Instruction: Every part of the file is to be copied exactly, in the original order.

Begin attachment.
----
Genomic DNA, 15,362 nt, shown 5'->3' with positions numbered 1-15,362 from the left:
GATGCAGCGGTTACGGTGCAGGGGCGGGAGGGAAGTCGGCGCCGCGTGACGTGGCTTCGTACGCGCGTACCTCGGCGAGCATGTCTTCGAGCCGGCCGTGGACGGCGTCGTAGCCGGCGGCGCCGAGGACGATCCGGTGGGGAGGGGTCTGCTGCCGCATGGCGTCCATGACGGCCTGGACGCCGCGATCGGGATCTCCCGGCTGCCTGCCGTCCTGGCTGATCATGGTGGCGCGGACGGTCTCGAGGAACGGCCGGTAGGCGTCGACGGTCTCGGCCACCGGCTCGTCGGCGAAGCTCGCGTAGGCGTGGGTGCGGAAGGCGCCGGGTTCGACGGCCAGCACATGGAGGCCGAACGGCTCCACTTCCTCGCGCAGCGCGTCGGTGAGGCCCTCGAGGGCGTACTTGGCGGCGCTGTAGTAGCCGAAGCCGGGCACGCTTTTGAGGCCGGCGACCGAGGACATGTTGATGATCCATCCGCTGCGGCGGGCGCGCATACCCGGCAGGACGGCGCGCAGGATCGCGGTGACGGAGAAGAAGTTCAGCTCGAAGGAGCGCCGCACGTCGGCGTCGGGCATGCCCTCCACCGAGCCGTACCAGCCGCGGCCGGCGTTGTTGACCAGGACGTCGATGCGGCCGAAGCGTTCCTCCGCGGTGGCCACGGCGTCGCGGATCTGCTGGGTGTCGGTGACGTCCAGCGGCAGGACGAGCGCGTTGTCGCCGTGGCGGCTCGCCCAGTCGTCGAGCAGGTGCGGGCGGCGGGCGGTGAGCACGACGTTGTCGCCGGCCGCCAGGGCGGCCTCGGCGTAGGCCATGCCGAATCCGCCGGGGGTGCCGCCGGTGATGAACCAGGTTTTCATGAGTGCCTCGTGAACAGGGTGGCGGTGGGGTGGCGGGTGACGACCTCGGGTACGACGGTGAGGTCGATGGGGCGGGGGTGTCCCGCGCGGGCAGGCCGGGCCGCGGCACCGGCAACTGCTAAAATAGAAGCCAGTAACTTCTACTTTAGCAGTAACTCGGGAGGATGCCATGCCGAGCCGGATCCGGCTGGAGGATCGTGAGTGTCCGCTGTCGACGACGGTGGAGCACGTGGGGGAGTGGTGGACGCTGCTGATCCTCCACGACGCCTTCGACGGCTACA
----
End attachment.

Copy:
Genomic DNA, 15,362 nt, shown 5'->3' with positions numbered 1-15,362 from the left:
GATGCAGCGGTTACGGTGCAGGGGCGGGAGGGAAGTCGGCGCCGCGTGACGTGGCTTCGTACGCGCGTACCTCGGCGAGCATGTCTTCGAGCCGGCCGTGGACGGCGTCGTAGCCGGCGGCGCCGAGGACGATCCGGTGGGGAGGGGTCTGCTGCCGCATGGCGTCCATGACGGCCTGGACGCCGCGATCGGGATCTCCCGGCTGCCTGCCGTCCTGGCTGATCATGGTGGCGCGGACGGTCTCGAGGAACGGCCGGTAGGCGTCGACGGTCTCGGCCACCGGCTCGTCGGCGAAGCTCGCGTAGGCGTGGGTGCGGAAGGCGCCGGGTTCGACGGCCAGCACATGGAGGCCGAACGGCTCCACTTCCTCGCGCAGCGCGTCGGTGAGGCCCTCGAGGGCGTACTTGGCGGCGCTGTAGTAGCCGAAGCCGGGCACGCTTTTGAGGCCGGCGACCGAGGACATGTTGATGATCCATCCGCTGCGGCGGGCGCGCATACCCGGCAGGACGGCGCGCAGGATCGCGGTGACGGAGAAGAAGTTCAGCTCGAAGGAGCGCCGCACGTCGGCGTCGGGCATGCCCTCCACCGAGCCGTACCAGCCGCGGCCGGCGTTGTTGACCAGGACGTCGATGCGGCCGAAGCGTTCCTCCGCGGTGGCCACGGCGTCGCGGATCTGCTGGGTGTCGGTGACGTCCAGCGGCAGGACGAGCGCGTTGTCGCCGTGGCGGCTCGCCCAGTCGTCGAGCAGGTGCGGGCGGCGGGCGGTGAGCACGACGTTGTCGCCGGCCGCCAGGGCGGCCTCGGCGTAGGCCATGCCGAATCCGCCGGGGGTGCCGCCGGTGATGAACCAGGTTTTCATGAGTGCCTCGTGAACAGGGTGGCGGTGGGGTGGCGGGTGACGACCTCGGGTACGACGGTGAGGTCGATGGGGCGGGGGTGTCCCGCGCGGGCAGGCCGGGCCGCGGCACCGGCAACTGCTAAAATAGAAGCCAGTAACTTCTACTTTAGCAGTAACTCGGGAGGATGCCATGCCGAGCCGGATCCGGCTGGAGGATCGTGAGTGTCCGCTGTCGACGACGGTGGAGCACGTGGGGGAGTGGTGGACGCTGCTGATCCTCCACGACGCCTTCGACGGCTACA